starring Jamie Blackley, Joaquin Phoenix, Emma Stone, Parker Posey
written and directed by Woody Allen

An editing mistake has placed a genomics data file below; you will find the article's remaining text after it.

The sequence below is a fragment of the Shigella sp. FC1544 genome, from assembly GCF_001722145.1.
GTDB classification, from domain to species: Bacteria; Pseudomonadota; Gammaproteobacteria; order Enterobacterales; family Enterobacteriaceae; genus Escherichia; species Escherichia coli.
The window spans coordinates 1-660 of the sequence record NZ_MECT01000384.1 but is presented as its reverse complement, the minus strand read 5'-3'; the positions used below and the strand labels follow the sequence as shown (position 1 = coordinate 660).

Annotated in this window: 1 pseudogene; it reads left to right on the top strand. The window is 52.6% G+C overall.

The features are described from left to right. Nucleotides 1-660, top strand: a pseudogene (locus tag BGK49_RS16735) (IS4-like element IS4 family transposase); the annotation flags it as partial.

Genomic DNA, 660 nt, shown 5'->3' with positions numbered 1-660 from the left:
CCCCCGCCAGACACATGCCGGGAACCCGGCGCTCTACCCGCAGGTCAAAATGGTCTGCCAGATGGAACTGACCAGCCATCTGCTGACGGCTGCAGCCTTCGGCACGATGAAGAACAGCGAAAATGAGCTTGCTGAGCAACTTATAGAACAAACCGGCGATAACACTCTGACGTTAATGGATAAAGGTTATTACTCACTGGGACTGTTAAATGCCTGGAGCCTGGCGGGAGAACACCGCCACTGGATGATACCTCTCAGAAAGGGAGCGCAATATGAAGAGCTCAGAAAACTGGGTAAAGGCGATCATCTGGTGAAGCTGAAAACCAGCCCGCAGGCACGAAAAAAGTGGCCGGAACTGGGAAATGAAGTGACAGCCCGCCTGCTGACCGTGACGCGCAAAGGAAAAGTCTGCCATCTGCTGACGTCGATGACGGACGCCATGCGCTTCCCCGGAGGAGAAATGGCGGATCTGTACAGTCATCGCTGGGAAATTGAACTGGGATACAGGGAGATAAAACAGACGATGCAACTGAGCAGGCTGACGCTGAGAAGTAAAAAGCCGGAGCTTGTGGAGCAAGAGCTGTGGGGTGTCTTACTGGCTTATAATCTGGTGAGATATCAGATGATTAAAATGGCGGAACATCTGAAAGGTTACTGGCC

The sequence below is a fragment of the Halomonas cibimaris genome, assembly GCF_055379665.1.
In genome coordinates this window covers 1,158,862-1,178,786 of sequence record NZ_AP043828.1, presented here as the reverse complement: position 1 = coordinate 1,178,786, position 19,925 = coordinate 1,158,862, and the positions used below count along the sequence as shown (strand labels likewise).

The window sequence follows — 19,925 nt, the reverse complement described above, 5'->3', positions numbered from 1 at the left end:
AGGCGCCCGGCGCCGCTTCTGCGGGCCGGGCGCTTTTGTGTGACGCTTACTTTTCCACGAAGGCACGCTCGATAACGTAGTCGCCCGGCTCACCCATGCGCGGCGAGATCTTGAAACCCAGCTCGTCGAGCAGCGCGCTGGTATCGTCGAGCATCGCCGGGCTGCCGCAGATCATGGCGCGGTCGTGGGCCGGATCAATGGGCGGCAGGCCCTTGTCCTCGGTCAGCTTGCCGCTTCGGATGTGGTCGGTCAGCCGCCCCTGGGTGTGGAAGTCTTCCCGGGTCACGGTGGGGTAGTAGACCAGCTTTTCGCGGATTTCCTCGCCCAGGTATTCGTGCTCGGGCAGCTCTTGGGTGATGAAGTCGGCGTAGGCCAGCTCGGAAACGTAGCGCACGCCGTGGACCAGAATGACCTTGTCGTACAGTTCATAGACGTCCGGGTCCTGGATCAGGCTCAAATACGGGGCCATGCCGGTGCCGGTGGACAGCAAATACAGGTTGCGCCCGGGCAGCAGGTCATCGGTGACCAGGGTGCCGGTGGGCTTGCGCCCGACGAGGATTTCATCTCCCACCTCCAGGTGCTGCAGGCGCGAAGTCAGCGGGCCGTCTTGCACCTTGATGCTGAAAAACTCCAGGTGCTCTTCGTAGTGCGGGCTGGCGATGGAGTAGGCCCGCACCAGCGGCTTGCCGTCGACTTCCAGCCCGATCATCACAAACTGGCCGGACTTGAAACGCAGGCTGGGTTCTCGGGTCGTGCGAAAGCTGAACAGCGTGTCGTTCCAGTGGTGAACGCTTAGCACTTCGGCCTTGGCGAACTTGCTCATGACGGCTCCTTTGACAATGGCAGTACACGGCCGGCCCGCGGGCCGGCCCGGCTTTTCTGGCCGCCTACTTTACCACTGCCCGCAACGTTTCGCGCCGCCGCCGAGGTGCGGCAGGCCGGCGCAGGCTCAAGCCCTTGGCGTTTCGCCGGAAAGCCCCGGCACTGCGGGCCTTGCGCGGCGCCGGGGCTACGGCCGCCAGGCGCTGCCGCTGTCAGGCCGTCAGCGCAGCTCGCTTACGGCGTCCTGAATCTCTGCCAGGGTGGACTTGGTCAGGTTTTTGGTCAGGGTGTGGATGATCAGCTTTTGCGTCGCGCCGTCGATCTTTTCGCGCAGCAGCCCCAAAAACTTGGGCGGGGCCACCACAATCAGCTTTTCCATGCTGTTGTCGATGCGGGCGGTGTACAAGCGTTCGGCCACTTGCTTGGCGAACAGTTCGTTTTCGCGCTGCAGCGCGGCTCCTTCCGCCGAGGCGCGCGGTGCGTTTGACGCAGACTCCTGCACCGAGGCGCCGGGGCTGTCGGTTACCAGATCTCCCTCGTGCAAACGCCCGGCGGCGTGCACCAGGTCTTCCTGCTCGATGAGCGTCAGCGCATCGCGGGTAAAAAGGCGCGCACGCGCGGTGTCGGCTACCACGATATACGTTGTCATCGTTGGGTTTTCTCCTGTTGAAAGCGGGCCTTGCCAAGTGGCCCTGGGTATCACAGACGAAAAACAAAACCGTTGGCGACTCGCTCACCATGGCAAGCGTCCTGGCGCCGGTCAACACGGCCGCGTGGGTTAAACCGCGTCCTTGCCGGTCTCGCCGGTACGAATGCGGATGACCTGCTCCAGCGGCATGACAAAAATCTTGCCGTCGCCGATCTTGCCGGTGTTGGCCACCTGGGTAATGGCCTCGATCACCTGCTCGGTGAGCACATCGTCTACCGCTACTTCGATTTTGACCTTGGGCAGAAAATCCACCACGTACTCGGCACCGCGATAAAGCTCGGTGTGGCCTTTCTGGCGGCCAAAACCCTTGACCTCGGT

by Angelo Muredda There's an odd, mean little movie kicking around in Irrational Man, if you can sift past the tired bromides about love and continental philosophy to find it. The fifty-first feature from the not-so-venerable Woody Allen reads like a work of sloppy automatic writing given some surprisingly rich shading by an alert, unpredictable performance from Joaquin Phoenix and the steady hand of Allen the director, who once again proves he's as efficient at handling the near-screwball mechanics and black pitch of crime pictures as he is inept at romantic comedies. A nominal May-December romance about an aging fusspot granted a new lease on life by a twentysomething sunflower, Irrational Man is a far more disquieting film than its marketing would suggest--if not a confession of the director's real-life pathologies, then one of the most incisive profiles of a sociopath ever tucked into the back of a dark comedy.